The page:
We Are Traffic: Creating Robust Bicycle and Pedestrian Count Programs (4-14)

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**Revised thanks to participant feedback**
As agencies looking to improve bicycle and pedestrian infrastructure have learned, it doesn’t count if it’s not counted. Counting provides information on the level of intersections, paths and roadways—data already available for motor vehicles but lacking for non-motorized travelers. For the first time, Federal Highway Administration’s Traffic Monitoring Guide now includes a chapter detailing how to monitor bicycle and pedestrian traffic. These slides explain how to create a robust bicycle and pedestrian count program based on the new guidance. Agencies that show clear evidence of use are more likely to receive funding for projects, so join us and learn how to improve your existing count program or create a new one. Webinar youtube video can be seen at: http://youtu.be/PXzcJRvwPmc

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We Are Traffic: Creating Robust Bicycle and Pedestrian Count Programs (4-14)

  1. 1. We are Traffic: Creating Robust Bicycle and Pedestrian Count Programs Krista Nordback, Ph.D., P.E. Oregon Transportation Research and Education Consortium (OTREC)
  2. 2. Overview • Introduction • Traffic Monitoring Programs • Non-Motorized Count Programs • Conclusions & Recommendations
  3. 3. INTRODUCTION
  4. 4. Why measure walking & biking?
  5. 5. Why measure walking & biking?
  6. 6. Why measure walking & biking? • Funding & policy decisions • To show change over time • Facility design • Planning (short-term, long-term, regional…) • Economic impact • Public health • Safety
  7. 7. How many bike and walk? • Surveys – National – Regional – Local • Counts – Permanent – Short duration
  8. 8. What good are counts? • Funding! • Facility Level – Change Over Time – Planning and Design – Safety Analysis • Validate Regional Models • Prioritize Projects • Bicycle Miles Traveled (BMT)
  9. 9. Signal Timing Vehicle Delay Kothuri, S. M., Reynolds, T., Monsere, C. M., & Koonce, P. (2013). Testing Strategies to Reduce Pedestrian Delay at Signalized Intersections. A Pilot Study in Portland, OR. Paper presented at the 92nd Annual Meeting of the Transportation Research Board, Washington, D.C.
  10. 10. Signal Timing Vehicle Delay Kothuri, S. M., Reynolds, T., Monsere, C. M., & Koonce, P. (2013). Testing Strategies to Reduce Pedestrian Delay at Signalized Intersections. A Pilot Study in Portland, OR. Paper presented at the 92nd Annual Meeting of the Transportation Research Board, Washington, D.C. Pedestrian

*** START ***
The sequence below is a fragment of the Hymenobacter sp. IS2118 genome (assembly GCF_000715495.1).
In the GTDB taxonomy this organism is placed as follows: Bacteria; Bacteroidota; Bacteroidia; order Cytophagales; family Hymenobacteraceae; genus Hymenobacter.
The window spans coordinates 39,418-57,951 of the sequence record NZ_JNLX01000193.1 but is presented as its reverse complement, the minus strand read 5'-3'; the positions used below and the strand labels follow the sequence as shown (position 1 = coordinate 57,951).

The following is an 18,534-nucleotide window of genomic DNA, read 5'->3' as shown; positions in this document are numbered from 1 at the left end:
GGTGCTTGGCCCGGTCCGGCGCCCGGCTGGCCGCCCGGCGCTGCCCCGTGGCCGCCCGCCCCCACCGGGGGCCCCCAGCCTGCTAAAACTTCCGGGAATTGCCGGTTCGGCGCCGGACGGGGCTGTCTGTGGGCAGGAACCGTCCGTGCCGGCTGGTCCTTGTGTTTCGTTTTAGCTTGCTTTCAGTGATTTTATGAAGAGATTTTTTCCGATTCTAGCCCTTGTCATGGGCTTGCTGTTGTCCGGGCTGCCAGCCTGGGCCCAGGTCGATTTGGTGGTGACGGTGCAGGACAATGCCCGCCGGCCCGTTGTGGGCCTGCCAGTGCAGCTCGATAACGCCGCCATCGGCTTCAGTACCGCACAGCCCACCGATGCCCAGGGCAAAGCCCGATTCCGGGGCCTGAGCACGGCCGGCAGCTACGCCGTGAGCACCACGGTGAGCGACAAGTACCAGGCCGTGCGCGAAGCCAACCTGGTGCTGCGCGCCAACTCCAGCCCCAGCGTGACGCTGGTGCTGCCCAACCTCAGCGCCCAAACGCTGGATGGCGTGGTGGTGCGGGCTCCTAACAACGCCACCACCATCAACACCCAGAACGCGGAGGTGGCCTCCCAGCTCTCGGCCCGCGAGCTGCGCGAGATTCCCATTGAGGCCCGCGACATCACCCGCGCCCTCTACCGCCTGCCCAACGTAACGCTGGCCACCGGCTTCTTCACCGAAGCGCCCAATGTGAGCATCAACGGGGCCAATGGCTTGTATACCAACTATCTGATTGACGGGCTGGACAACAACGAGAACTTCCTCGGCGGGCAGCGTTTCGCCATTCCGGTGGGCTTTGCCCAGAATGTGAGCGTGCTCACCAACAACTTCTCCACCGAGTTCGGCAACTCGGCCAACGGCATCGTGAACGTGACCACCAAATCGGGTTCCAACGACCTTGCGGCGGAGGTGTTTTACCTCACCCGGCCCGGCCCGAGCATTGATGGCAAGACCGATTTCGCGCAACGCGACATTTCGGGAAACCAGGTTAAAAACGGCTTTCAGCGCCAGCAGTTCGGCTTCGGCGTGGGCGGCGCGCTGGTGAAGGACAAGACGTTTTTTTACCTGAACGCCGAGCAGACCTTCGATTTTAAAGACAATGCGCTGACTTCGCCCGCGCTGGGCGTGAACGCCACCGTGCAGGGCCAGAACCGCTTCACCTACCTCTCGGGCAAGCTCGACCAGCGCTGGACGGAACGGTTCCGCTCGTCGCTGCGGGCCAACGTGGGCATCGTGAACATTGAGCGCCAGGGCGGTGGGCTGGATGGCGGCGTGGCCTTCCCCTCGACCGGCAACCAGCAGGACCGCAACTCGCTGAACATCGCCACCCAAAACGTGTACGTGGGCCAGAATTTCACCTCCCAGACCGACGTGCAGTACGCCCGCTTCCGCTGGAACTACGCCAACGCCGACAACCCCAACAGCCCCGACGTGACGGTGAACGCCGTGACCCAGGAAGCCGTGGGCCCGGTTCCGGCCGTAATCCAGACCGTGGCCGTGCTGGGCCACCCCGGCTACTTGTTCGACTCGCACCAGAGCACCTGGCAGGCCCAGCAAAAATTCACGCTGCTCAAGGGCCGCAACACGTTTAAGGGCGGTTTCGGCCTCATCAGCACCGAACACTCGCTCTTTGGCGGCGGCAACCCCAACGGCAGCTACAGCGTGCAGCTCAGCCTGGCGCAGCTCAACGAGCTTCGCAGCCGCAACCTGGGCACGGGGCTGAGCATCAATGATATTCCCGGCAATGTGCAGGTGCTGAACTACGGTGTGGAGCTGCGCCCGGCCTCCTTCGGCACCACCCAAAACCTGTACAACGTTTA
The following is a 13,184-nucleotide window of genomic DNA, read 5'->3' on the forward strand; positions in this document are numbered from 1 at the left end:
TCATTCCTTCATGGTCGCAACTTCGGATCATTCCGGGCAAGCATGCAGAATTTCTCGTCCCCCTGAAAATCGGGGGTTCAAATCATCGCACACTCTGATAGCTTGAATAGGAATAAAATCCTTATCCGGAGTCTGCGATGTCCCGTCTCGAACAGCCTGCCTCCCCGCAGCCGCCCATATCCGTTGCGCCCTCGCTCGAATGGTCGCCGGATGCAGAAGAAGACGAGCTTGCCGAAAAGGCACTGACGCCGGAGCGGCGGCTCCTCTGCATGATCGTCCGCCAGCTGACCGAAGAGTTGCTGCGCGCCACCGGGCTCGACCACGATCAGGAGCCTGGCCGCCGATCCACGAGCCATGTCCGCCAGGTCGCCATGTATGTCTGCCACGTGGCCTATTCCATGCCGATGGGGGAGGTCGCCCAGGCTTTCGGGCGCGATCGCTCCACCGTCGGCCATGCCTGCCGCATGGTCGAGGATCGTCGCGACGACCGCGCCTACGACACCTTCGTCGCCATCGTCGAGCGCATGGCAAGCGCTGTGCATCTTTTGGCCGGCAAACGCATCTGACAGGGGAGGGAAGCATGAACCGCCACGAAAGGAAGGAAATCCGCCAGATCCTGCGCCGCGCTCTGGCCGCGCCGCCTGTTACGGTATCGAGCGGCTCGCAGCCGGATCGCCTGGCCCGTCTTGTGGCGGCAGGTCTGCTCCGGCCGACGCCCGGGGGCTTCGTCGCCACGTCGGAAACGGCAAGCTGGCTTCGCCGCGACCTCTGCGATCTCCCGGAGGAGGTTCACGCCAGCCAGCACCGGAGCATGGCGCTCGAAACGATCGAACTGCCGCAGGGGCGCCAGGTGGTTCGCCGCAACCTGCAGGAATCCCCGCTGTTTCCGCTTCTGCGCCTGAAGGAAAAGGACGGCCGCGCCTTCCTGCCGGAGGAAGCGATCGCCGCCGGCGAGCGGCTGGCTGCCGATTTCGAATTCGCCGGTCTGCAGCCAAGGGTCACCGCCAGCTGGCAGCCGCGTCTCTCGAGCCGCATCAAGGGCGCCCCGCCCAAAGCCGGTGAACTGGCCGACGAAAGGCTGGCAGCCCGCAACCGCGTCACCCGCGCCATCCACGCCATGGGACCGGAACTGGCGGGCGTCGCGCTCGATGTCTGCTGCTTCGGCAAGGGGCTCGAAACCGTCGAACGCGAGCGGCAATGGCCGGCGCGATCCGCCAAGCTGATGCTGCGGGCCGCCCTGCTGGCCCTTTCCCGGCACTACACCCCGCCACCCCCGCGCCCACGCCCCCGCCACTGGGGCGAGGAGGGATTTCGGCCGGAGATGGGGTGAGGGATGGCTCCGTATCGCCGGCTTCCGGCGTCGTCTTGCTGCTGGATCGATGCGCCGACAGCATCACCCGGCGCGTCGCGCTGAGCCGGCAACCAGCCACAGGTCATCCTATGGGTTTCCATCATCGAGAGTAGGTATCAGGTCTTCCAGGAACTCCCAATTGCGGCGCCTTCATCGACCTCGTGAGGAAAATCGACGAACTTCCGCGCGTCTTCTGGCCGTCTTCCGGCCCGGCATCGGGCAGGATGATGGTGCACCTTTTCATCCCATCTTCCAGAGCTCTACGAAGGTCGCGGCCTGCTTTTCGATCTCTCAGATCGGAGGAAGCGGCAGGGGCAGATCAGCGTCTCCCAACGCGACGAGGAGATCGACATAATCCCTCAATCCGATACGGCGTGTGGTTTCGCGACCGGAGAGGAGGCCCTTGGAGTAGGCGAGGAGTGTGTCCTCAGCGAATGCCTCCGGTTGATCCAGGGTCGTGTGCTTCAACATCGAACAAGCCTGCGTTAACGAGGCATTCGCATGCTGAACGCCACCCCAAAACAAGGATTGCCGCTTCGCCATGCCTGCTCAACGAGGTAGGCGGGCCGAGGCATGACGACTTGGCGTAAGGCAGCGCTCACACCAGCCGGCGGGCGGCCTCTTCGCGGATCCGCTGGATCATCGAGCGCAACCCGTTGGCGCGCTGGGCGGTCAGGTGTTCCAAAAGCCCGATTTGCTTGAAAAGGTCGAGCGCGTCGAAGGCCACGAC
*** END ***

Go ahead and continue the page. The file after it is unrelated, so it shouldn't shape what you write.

11. 11. What? People actually bike here? Yes! 200 per day
  12. 12. What? People actually walk here? Yes! 400 per day
  13. 13. TRAFFIC MONITORING PROGRAMS
  14. 14. State Traffic Monitoring Metro Count Accessed 6/13/13 http://mtehelp.tech-metrocount.com/article.aspx?key=mc5805 Commonly inductive loops Permanent Counters Short Duration Counters Commonly pneumatic tubes
  15. 15. Colorado’s Permanent Counters
  16. 16. Annual Average Daily Traffic (AADT)
  17. 17. Colorado’s Short Duration Traffic Counts CDOT OTIS Accessed 6/18/13 http://dtdapps.coloradodot.info/Otis/HighwayData#/ui/0/1/criteria/~/184.667/210.864
  18. 18. AADT
  19. 19. AADT
  20. 20. AADT
  21. 21. AADT
  22. 22. Use AADT to Estimate VMT Sum (AADT X Segment Length) over network to compute Vehicle Miles Traveled (VMT) COLORADO HIGHWAYS
  23. 23. Can we apply these methods to biking and walking?
  24. 24. AADB: Annual Average Daily Bicyclists AADT for bicyclists!
  25. 25. Traffic Monitoring Guide 2013: Chapter 4 for Non- motorized Traffic
  26. 26. NON-MOTORIZED COUNT PROGRAMS
  27. 27. The TMG 2013 Approach
  28. 28. The TMG 2013 Approach
  29. 29. National Bicycle and Pedestrian Documentation Project Manual Counts: 2 hours 5 to 7pm Tues, Wed, or Thurs in mid-September http://bikepeddocumentation.org/
  30. 30. Passive Infrared Counters
  31. 31. Inductive loop counters in bike lanes
  32. 32. Combined Bicycle and Pedestrian Continuous Counter
  33. 33. Permanent Counters • Pedestrian • Bicycle Infrared Video Image Recognition Radar Pressure Sensor Inductive Loop Video Detection Video Image Recognition Microwave Magnetometers
  34. 34. The TMG 2013 Approach
  35. 35. Permanent Count Program
  36. 36. Permanent Count Program
  37. 37. Geographic/Climate Zones
  38. 38. Urban vs. Rural
  39. 39. Annual Average Daily Bicyclists (AADB) Volume Categories 0 500 1,000 AADB ContinuousCountStations Medium High 600 200 Low
  40. 40. Traffic Monitoring Guide 2013 Update, Chapter 4.
  41. 41. Permanent Count Program
  42. 42. Daily Patterns 0% 20% 40% 60% 80% 100% 120% 140% 160% 180% %ofAADB Colorado Example (Bikes only)
  43. 43. Hourly Commute Pattern 0% 5% 10% 15% 20% 25% 12:00AM 1:00AM 2:00AM 3:00AM 4:00AM 5:00AM 6:00AM 7:00AM 8:00AM 9:00AM 10:00AM 11:00AM 12:00PM 1:00PM 2:00PM 3:00PM 4:00PM 5:00PM 6:00PM 7:00PM 8:00PM 9:00PM 10:00PM 11:00PM %ofAADB City of Boulder Example (Bikes only)
  44. 44. Hourly Non-commute Pattern 0 50 100 150 200 250 300 350 400 0:00 1:00 2:00 3:00 4:00 5:00 6:00 7:00 8:00 9:00 10:00 11:00 12:00 13:00 14:00 15:00 16:00 17:00 18:00 19:00 20:00 21:00 22:00 23:00 AverageHourlyVolume Jan Feb Mar Apr May Jun Jul Aug Sep Oct Nov Dec Source: Pam Johnson, PSU
  45. 45. Permanent Count Program
  46. 46. 12 Possible groups Commute Non-Commute In Between 3 Daily Patterns
  47. 47. 12 Possible groups Commute Non-Commute In Between 3 Daily Patterns 2 Weekly Patterns Commute Non-Commute
  48. 48. 12 Possible groups Commute Non-Commute In Between 3 Daily Patterns 2 Weekly Patterns Commute Non-Commute 2 Annual Patterns Commute Non-Commute